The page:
{[ promptMessage ]}

Bookmark it

{[ promptMessage ]}

sample-12 - SEC 12.2 867 12.3 IMPLEMENTATION Turning away...

Info icon This preview shows pages 1–3. Sign up to view the full content.

View Full Document Right Arrow Icon
SEC. 12.2 867 12.3 IMPLEMENTATION Turning away from the user and system call interfaces, let us now take a look at how to implement an operating system. In the next eight sections we will ex- amine some general conceptual issues relating to implementation strategies. After that we will look at some low-level techniques that are often helpful. 12.3.1 System Structure Probably the first decision the implementers have to make is what the system structure should be. We examined the main possibilities in Sec. 1.7, but will review them here. An unstructured monolithic design is really not a good idea, except maybe for a tiny operating system in, say, a refrigerator, but even there it is arguable. Layered Systems A reasonable approach that has been well established over the years is a lay- ered system. Dijkstra’s THE system (Fig. 1-25) was the first layered operating system. UNIX (Fig. 10-3) and Windows 2000 (Fig. 11-7) also have a layered structure, but the layering in both of them is more a way of trying to describe the system than a real guiding principle that was used in building the system. For a new system, designers choosing to go this route should first very care- fully choose the layers and define the functionality of each one. The bottom layer should always try to hide the worst idiosyncracies of the hardware, as the HAL does in Fig. 11-7. Probably the next layer should handle interrupts, context switching, and the MMU, so above this level, the code is mostly machine independent. Above this, different designers will have different tastes (and biases). One possibility is to have layer 3 manage threads, including scheduling and interthread synchronization, as shown in Fig. 12-1. The idea here is that start- ing at layer 4 we have proper threads that are scheduled normally and synchronize using a standard mechanism (e.g., mutexes). In layer 4 we might find the device drivers, each one running as a separate thread, with its own state, program counter, registers, etc., possibly (but not neces- sarily) within the kernel address space. Such a design can greatly simplify the I/O structure because when an interrupt occurs, it can be converted into an unlock on a mutex and a call to the scheduler to (potentially) schedule the newly readied thread that was blocked on the mutex. MINIX uses this approach, but in UNIX , Linux, and Windows 2000, the interrupt handlers run in a kind of no-man’s land, rather than as proper threads that can be scheduled, suspended, etc. Since a huge amount of the complexity of any operating system is in the I/O, any technique for making it more tractable and encapsulated is worth considering. Above layer 4, we would expect to find virtual memory, one or more file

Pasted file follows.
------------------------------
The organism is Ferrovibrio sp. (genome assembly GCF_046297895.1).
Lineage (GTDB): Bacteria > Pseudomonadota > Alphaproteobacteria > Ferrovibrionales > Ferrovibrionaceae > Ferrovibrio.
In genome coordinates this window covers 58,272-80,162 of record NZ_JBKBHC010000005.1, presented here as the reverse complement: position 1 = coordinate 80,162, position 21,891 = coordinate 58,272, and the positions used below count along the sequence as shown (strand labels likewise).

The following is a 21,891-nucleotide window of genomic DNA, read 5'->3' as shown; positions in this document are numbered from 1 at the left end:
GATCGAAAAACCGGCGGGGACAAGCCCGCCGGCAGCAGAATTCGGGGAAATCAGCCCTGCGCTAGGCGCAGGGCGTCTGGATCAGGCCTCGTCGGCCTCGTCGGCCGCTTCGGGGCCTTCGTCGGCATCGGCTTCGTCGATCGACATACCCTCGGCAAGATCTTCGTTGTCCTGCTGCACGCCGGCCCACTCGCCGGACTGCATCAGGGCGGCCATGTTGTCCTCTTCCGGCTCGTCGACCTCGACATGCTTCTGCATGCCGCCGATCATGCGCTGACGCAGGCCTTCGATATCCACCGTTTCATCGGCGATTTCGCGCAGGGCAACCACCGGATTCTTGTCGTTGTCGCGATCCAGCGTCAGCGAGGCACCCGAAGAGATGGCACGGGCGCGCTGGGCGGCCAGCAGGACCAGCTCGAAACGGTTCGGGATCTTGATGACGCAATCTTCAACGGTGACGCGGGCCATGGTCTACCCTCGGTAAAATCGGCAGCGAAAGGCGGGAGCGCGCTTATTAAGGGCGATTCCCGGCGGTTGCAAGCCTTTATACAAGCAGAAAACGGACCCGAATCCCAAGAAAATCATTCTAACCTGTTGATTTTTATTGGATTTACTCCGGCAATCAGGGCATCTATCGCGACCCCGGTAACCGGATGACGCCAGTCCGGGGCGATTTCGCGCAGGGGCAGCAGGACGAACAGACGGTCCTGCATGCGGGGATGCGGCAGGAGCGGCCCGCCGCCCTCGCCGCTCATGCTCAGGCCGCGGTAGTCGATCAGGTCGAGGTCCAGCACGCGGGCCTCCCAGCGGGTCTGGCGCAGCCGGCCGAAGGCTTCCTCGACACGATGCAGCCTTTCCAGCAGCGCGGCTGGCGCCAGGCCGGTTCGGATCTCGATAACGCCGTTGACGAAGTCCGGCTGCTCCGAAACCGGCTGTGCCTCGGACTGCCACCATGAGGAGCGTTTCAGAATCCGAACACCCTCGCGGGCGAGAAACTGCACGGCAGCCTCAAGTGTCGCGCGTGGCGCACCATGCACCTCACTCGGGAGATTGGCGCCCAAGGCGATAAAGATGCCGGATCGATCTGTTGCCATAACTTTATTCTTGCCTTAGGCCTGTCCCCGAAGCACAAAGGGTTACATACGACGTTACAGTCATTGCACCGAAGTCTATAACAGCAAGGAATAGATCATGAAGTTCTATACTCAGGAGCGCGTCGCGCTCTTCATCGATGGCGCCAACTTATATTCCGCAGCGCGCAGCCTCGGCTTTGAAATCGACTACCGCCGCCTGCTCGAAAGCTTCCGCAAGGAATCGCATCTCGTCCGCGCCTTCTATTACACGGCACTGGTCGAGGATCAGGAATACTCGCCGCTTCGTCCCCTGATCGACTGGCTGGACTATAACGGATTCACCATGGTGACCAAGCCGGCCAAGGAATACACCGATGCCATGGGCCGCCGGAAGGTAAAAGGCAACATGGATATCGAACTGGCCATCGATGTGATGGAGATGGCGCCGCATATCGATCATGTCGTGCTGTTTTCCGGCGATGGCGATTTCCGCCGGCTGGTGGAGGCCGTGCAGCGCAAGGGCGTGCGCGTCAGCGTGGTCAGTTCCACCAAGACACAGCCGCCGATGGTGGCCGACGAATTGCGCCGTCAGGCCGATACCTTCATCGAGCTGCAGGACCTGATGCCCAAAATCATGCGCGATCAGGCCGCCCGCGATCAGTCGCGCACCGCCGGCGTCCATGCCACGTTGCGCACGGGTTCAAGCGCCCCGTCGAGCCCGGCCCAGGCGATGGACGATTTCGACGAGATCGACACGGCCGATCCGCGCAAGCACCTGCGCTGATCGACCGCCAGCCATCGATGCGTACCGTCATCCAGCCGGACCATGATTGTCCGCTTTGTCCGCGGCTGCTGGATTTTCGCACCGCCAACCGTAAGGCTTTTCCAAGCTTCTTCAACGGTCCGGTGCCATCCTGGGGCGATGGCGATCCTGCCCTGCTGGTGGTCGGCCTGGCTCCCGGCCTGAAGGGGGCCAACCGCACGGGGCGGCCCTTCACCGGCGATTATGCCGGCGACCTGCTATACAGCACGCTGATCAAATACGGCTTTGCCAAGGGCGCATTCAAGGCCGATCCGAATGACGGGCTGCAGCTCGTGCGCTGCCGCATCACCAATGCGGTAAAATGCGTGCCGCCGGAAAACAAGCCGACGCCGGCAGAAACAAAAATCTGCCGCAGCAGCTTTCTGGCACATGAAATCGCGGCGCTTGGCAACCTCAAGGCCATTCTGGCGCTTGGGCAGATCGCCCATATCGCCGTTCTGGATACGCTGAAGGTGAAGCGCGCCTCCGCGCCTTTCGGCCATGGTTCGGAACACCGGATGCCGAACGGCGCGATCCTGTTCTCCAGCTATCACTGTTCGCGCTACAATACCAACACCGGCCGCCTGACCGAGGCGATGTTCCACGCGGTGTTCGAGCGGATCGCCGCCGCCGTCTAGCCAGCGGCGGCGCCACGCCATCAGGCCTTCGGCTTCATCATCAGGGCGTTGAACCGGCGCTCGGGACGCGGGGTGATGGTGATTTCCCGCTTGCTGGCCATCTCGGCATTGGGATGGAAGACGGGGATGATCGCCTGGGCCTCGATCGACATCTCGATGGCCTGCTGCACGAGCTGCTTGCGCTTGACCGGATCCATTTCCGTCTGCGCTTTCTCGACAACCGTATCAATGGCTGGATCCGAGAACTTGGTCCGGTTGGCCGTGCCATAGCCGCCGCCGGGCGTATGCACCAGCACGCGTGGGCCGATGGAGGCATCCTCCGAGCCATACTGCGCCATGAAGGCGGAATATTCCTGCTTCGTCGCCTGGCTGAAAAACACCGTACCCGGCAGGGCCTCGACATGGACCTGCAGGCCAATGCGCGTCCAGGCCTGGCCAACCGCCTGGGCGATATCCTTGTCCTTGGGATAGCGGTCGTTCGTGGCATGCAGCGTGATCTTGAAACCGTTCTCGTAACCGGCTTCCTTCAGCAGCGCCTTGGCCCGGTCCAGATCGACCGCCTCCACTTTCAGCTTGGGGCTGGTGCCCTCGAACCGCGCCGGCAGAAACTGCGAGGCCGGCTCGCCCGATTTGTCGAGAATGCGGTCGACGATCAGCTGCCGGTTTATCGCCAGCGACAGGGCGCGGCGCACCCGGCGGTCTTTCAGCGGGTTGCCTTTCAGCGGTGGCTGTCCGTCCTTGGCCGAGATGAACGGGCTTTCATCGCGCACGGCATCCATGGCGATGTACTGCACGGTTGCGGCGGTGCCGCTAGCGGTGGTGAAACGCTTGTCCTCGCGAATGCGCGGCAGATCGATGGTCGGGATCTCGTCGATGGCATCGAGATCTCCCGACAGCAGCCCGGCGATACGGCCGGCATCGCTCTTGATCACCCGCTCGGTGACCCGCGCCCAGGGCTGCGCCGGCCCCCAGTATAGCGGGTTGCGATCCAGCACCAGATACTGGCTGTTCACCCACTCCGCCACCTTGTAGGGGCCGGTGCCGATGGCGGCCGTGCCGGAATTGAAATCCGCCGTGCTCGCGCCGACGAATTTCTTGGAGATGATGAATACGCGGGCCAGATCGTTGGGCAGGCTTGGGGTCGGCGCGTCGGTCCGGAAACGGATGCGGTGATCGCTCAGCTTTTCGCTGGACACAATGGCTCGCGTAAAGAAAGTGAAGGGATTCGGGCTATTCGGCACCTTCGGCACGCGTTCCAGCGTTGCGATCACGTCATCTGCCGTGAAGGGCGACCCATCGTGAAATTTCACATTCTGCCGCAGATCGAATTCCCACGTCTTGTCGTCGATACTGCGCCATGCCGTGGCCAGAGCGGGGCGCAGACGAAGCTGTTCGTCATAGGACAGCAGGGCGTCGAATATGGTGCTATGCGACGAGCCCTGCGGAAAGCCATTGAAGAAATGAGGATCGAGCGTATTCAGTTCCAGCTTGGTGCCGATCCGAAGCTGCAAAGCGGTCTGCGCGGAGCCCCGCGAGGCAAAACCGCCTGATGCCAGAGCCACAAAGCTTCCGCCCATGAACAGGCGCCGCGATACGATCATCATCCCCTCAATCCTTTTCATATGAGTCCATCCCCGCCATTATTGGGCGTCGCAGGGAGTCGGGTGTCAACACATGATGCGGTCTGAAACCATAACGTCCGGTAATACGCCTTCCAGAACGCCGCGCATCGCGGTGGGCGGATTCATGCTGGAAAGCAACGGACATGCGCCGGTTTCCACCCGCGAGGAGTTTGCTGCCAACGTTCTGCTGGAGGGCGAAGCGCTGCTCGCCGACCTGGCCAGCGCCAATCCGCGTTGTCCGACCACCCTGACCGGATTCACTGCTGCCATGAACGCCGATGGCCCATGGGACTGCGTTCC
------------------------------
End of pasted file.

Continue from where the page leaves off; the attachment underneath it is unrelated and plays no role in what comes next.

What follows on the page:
Image of page 1

Info icon This preview has intentionally blurred sections. Sign up to view the full version.

View Full Document Right Arrow Icon
868 OPERATING SYSTEM DESIGN CHAP. 12 Interrupt handling, context switching, MMU Hide the low-level hardware Virtual memory Threads, thread scheduling, thread synchronization 1 2 3 4 5 Driver 1 Driver n ...
Image of page 2
Image of page 3
This is the end of the preview. Sign up to access the rest of the document.

{[ snackBarMessage ]}

What students are saying

  • Left Quote Icon

    As a current student on this bumpy collegiate pathway, I stumbled upon Course Hero, where I can find study resources for nearly all my courses, get online help from tutors 24/7, and even share my old projects, papers, and lecture notes with other students.

    Student Picture

    Kiran Temple University Fox School of Business ‘17, Course Hero Intern

  • Left Quote Icon

    I cannot even describe how much Course Hero helped me this summer. It’s truly become something I can always rely on and help me. In the end, I was not only able to survive summer classes, but I was able to thrive thanks to Course Hero.

    Student Picture

    Dana University of Pennsylvania ‘17, Course Hero Intern

  • Left Quote Icon

    The ability to access any university’s resources through Course Hero proved invaluable in my case. I was behind on Tulane coursework and actually used UCLA’s materials to help me move forward and get everything together on time.

    Student Picture

    Jill Tulane University ‘16, Course Hero Intern